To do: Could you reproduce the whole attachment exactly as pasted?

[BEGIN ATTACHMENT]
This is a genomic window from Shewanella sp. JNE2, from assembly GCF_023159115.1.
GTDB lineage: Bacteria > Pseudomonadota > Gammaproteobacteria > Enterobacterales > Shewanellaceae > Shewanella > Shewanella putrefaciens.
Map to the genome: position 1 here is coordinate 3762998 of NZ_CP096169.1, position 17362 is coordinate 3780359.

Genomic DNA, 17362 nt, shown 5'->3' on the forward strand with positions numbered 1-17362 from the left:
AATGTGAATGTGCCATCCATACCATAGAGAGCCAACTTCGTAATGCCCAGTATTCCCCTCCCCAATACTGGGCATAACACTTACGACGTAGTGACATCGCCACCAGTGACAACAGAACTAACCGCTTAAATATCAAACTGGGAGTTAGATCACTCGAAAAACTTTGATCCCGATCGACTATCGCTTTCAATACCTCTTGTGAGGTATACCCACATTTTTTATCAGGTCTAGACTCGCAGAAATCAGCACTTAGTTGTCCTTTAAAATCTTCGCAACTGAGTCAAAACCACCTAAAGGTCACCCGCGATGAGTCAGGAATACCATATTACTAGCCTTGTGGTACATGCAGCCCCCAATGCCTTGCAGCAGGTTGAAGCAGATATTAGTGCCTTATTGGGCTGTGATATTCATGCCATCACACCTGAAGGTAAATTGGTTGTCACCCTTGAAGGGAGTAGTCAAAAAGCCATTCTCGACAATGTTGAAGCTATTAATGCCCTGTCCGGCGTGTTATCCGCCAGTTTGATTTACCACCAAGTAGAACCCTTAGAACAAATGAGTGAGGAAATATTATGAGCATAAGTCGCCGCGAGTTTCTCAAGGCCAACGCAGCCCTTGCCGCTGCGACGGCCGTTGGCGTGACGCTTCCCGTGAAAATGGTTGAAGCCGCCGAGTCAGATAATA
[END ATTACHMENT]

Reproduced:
This is a genomic window from Shewanella sp. JNE2, from assembly GCF_023159115.1.
GTDB lineage: Bacteria > Pseudomonadota > Gammaproteobacteria > Enterobacterales > Shewanellaceae > Shewanella > Shewanella putrefaciens.
Map to the genome: position 1 here is coordinate 3762998 of NZ_CP096169.1, position 17362 is coordinate 3780359.

Genomic DNA, 17362 nt, shown 5'->3' on the forward strand with positions numbered 1-17362 from the left:
AATGTGAATGTGCCATCCATACCATAGAGAGCCAACTTCGTAATGCCCAGTATTCCCCTCCCCAATACTGGGCATAACACTTACGACGTAGTGACATCGCCACCAGTGACAACAGAACTAACCGCTTAAATATCAAACTGGGAGTTAGATCACTCGAAAAACTTTGATCCCGATCGACTATCGCTTTCAATACCTCTTGTGAGGTATACCCACATTTTTTATCAGGTCTAGACTCGCAGAAATCAGCACTTAGTTGTCCTTTAAAATCTTCGCAACTGAGTCAAAACCACCTAAAGGTCACCCGCGATGAGTCAGGAATACCATATTACTAGCCTTGTGGTACATGCAGCCCCCAATGCCTTGCAGCAGGTTGAAGCAGATATTAGTGCCTTATTGGGCTGTGATATTCATGCCATCACACCTGAAGGTAAATTGGTTGTCACCCTTGAAGGGAGTAGTCAAAAAGCCATTCTCGACAATGTTGAAGCTATTAATGCCCTGTCCGGCGTGTTATCCGCCAGTTTGATTTACCACCAAGTAGAACCCTTAGAACAAATGAGTGAGGAAATATTATGAGCATAAGTCGCCGCGAGTTTCTCAAGGCCAACGCAGCCCTTGCCGCTGCGACGGCCGTTGGCGTGACGCTTCCCGTGAAAATGGTTGAAGCCGCCGAGTCAGATAATA